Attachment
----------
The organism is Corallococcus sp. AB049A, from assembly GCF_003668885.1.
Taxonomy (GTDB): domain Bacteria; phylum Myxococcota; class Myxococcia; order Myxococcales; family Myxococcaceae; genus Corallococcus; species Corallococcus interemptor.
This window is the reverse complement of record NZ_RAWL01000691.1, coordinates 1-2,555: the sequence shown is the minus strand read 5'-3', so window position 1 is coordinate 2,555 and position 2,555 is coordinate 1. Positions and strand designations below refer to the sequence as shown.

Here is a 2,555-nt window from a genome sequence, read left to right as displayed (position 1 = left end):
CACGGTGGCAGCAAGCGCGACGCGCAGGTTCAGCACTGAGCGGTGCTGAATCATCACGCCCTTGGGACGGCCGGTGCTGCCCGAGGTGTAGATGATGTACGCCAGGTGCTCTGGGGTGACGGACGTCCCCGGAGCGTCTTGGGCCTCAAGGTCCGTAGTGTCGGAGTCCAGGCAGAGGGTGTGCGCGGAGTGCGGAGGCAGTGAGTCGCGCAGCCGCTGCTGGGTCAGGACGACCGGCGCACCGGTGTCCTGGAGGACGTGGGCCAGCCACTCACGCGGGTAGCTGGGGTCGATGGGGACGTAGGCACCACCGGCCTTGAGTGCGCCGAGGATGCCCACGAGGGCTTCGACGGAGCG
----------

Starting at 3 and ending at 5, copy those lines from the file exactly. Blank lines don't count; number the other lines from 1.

This window is the reverse complement of record NZ_RAWL01000691.1, coordinates 1-2,555: the sequence shown is the minus strand read 5'-3', so window position 1 is coordinate 2,555 and position 2,555 is coordinate 1. Positions and strand designations below refer to the sequence as shown.

Here is a 2,555-nt window from a genome sequence, read left to right as displayed (position 1 = left end):
CACGGTGGCAGCAAGCGCGACGCGCAGGTTCAGCACTGAGCGGTGCTGAATCATCACGCCCTTGGGACGGCCGGTGCTGCCCGAGGTGTAGATGATGTACGCCAGGTGCTCTGGGGTGACGGACGTCCCCGGAGCGTCTTGGGCCTCAAGGTCCGTAGTGTCGGAGTCCAGGCAGAGGGTGTGCGCGGAGTGCGGAGGCAGTGAGTCGCGCAGCCGCTGCTGGGTCAGGACGACCGGCGCACCGGTGTCCTGGAGGACGTGGGCCAGCCACTCACGCGGGTAGCTGGGGTCGATGGGGACGTAGGCACCACCGGCCTTGAGTGCGCCGAGGATGCCCACGAGGGCTTCGACGGAGCG